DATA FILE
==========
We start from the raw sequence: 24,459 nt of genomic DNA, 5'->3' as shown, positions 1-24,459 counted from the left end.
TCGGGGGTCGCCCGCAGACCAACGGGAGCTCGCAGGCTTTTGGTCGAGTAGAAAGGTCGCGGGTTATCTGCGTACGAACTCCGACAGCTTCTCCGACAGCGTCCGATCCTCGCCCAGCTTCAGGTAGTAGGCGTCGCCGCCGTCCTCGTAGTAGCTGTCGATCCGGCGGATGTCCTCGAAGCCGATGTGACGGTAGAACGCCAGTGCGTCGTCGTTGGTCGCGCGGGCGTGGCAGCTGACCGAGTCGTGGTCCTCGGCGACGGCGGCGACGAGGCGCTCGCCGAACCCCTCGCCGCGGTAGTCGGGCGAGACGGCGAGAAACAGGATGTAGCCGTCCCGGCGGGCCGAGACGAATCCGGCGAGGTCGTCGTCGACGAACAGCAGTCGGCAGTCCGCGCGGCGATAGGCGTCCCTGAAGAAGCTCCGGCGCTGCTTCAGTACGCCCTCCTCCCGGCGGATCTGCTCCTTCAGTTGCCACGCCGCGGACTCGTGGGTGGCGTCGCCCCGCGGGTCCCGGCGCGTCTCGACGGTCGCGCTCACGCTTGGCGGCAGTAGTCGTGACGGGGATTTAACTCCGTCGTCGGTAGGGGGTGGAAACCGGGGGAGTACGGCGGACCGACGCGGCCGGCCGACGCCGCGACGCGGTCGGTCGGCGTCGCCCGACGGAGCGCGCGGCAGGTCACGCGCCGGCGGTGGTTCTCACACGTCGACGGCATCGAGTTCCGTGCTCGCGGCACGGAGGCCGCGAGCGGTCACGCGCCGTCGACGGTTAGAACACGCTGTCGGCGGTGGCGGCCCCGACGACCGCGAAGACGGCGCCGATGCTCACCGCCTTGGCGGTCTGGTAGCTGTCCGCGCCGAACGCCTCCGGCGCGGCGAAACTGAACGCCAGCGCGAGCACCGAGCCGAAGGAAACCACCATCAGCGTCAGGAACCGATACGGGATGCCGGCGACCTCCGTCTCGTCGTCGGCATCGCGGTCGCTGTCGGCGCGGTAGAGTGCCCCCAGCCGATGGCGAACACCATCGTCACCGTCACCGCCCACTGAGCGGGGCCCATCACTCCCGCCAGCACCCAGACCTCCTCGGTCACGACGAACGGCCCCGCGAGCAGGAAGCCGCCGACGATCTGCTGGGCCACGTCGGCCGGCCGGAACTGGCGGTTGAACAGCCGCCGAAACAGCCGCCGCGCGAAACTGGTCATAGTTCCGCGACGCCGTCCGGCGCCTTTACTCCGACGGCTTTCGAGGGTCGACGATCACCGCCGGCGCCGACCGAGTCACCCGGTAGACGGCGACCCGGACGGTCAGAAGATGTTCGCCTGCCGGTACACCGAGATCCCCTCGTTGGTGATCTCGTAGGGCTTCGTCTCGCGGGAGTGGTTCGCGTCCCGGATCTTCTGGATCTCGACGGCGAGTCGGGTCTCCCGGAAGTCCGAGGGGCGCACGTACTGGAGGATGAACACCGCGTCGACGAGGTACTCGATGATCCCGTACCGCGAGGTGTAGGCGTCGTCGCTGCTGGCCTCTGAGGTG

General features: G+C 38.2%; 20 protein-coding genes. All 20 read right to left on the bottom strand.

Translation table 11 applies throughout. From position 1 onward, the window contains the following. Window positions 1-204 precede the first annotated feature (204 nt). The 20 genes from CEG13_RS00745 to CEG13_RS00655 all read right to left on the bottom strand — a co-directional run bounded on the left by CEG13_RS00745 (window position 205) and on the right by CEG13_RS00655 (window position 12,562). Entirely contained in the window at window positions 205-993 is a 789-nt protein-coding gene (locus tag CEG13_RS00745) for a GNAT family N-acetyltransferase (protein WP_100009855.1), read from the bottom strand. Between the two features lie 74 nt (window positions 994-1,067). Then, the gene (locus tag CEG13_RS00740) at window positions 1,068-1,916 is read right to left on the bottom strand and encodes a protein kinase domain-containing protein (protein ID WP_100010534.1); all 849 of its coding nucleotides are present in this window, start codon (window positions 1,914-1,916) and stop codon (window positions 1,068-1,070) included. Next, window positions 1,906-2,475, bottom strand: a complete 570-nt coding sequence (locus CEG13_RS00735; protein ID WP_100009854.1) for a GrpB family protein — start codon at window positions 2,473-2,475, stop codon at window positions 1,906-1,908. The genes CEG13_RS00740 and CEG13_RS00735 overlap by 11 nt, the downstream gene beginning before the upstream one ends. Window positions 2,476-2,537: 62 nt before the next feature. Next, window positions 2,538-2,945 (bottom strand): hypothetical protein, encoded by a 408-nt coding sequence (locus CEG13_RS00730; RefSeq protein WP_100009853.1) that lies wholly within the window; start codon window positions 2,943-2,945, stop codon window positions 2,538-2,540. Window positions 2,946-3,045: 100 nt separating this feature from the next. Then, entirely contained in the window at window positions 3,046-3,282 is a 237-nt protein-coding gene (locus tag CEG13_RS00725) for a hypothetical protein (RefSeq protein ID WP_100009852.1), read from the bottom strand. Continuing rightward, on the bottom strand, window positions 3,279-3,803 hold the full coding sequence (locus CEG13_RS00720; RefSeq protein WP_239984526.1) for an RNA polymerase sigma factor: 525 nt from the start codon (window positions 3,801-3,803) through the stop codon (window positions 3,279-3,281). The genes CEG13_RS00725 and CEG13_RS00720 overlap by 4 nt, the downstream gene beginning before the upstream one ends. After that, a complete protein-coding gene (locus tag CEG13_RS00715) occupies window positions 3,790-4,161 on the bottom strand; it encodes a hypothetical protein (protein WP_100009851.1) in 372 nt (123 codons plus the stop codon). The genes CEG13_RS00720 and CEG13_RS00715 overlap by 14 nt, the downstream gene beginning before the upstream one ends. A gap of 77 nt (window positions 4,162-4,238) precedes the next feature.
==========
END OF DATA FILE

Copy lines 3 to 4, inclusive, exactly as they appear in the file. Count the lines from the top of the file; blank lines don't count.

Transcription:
General features: G+C 38.2%; 20 protein-coding genes. All 20 read right to left on the bottom strand.

Translation table 11 applies throughout. From position 1 onward, the window contains the following. Window positions 1-204 precede the first annotated feature (204 nt). The 20 genes from CEG13_RS00745 to CEG13_RS00655 all read right to left on the bottom strand — a co-directional run bounded on the left by CEG13_RS00745 (window position 205) and on the right by CEG13_RS00655 (window position 12,562). Entirely contained in the window at window positions 205-993 is a 789-nt protein-coding gene (locus tag CEG13_RS00745) for a GNAT family N-acetyltransferase (protein WP_100009855.1), read from the bottom strand. Between the two features lie 74 nt (window positions 994-1,067). Then, the gene (locus tag CEG13_RS00740) at window positions 1,068-1,916 is read right to left on the bottom strand and encodes a protein kinase domain-containing protein (protein ID WP_100010534.1); all 849 of its coding nucleotides are present in this window, start codon (window positions 1,914-1,916) and stop codon (window positions 1,068-1,070) included. Next, window positions 1,906-2,475, bottom strand: a complete 570-nt coding sequence (locus CEG13_RS00735; protein ID WP_100009854.1) for a GrpB family protein — start codon at window positions 2,473-2,475, stop codon at window positions 1,906-1,908. The genes CEG13_RS00740 and CEG13_RS00735 overlap by 11 nt, the downstream gene beginning before the upstream one ends. Window positions 2,476-2,537: 62 nt before the next feature. Next, window positions 2,538-2,945 (bottom strand): hypothetical protein, encoded by a 408-nt coding sequence (locus CEG13_RS00730; RefSeq protein WP_100009853.1) that lies wholly within the window; start codon window positions 2,943-2,945, stop codon window positions 2,538-2,540. Window positions 2,946-3,045: 100 nt separating this feature from the next. Then, entirely contained in the window at window positions 3,046-3,282 is a 237-nt protein-coding gene (locus tag CEG13_RS00725) for a hypothetical protein (RefSeq protein ID WP_100009852.1), read from the bottom strand. Continuing rightward, on the bottom strand, window positions 3,279-3,803 hold the full coding sequence (locus CEG13_RS00720; RefSeq protein WP_239984526.1) for an RNA polymerase sigma factor: 525 nt from the start codon (window positions 3,801-3,803) through the stop codon (window positions 3,279-3,281). The genes CEG13_RS00725 and CEG13_RS00720 overlap by 4 nt, the downstream gene beginning before the upstream one ends. After that, a complete protein-coding gene (locus tag CEG13_RS00715) occupies window positions 3,790-4,161 on the bottom strand; it encodes a hypothetical protein (protein WP_100009851.1) in 372 nt (123 codons plus the stop codon). The genes CEG13_RS00720 and CEG13_RS00715 overlap by 14 nt, the downstream gene beginning before the upstream one ends. A gap of 77 nt (window positions 4,162-4,238) precedes the next feature.